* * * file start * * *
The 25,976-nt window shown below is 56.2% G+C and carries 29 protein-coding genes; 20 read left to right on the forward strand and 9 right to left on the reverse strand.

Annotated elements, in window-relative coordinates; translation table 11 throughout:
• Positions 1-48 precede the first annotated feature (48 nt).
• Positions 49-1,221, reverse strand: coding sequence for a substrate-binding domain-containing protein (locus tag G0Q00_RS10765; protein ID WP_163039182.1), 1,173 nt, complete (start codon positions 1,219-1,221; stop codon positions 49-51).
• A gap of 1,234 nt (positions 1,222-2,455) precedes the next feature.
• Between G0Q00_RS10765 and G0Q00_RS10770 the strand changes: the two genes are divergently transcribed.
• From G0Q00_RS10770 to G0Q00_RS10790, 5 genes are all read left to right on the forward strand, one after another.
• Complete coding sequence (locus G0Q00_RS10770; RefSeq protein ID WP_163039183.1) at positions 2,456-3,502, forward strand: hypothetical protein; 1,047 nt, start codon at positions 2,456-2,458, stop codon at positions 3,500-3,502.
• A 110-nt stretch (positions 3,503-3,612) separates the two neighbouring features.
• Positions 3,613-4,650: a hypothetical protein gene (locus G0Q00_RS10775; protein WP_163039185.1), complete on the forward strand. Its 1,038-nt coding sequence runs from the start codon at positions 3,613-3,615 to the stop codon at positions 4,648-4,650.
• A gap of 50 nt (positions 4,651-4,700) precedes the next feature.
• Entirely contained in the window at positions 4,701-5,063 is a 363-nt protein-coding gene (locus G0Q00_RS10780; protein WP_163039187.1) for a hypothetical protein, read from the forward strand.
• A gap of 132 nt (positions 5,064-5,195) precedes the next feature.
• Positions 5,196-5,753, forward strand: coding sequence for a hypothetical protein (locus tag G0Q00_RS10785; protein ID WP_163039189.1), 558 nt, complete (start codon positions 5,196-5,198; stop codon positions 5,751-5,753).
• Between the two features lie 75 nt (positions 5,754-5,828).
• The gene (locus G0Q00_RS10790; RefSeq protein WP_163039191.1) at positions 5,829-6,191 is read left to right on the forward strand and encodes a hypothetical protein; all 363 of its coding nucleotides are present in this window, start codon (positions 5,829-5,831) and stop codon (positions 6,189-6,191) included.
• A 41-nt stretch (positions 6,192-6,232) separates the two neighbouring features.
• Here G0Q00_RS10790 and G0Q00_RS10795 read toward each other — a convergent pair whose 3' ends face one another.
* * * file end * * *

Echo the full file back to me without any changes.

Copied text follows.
The 25,976-nt window shown below is 56.2% G+C and carries 29 protein-coding genes; 20 read left to right on the forward strand and 9 right to left on the reverse strand.

Annotated elements, in window-relative coordinates; translation table 11 throughout:
• Positions 1-48 precede the first annotated feature (48 nt).
• Positions 49-1,221, reverse strand: coding sequence for a substrate-binding domain-containing protein (locus tag G0Q00_RS10765; protein ID WP_163039182.1), 1,173 nt, complete (start codon positions 1,219-1,221; stop codon positions 49-51).
• A gap of 1,234 nt (positions 1,222-2,455) precedes the next feature.
• Between G0Q00_RS10765 and G0Q00_RS10770 the strand changes: the two genes are divergently transcribed.
• From G0Q00_RS10770 to G0Q00_RS10790, 5 genes are all read left to right on the forward strand, one after another.
• Complete coding sequence (locus G0Q00_RS10770; RefSeq protein ID WP_163039183.1) at positions 2,456-3,502, forward strand: hypothetical protein; 1,047 nt, start codon at positions 2,456-2,458, stop codon at positions 3,500-3,502.
• A 110-nt stretch (positions 3,503-3,612) separates the two neighbouring features.
• Positions 3,613-4,650: a hypothetical protein gene (locus G0Q00_RS10775; protein WP_163039185.1), complete on the forward strand. Its 1,038-nt coding sequence runs from the start codon at positions 3,613-3,615 to the stop codon at positions 4,648-4,650.
• A gap of 50 nt (positions 4,651-4,700) precedes the next feature.
• Entirely contained in the window at positions 4,701-5,063 is a 363-nt protein-coding gene (locus G0Q00_RS10780; protein WP_163039187.1) for a hypothetical protein, read from the forward strand.
• A gap of 132 nt (positions 5,064-5,195) precedes the next feature.
• Positions 5,196-5,753, forward strand: coding sequence for a hypothetical protein (locus tag G0Q00_RS10785; protein ID WP_163039189.1), 558 nt, complete (start codon positions 5,196-5,198; stop codon positions 5,751-5,753).
• Between the two features lie 75 nt (positions 5,754-5,828).
• The gene (locus G0Q00_RS10790; RefSeq protein WP_163039191.1) at positions 5,829-6,191 is read left to right on the forward strand and encodes a hypothetical protein; all 363 of its coding nucleotides are present in this window, start codon (positions 5,829-5,831) and stop codon (positions 6,189-6,191) included.
• A 41-nt stretch (positions 6,192-6,232) separates the two neighbouring features.
• Here G0Q00_RS10790 and G0Q00_RS10795 read toward each other — a convergent pair whose 3' ends face one another.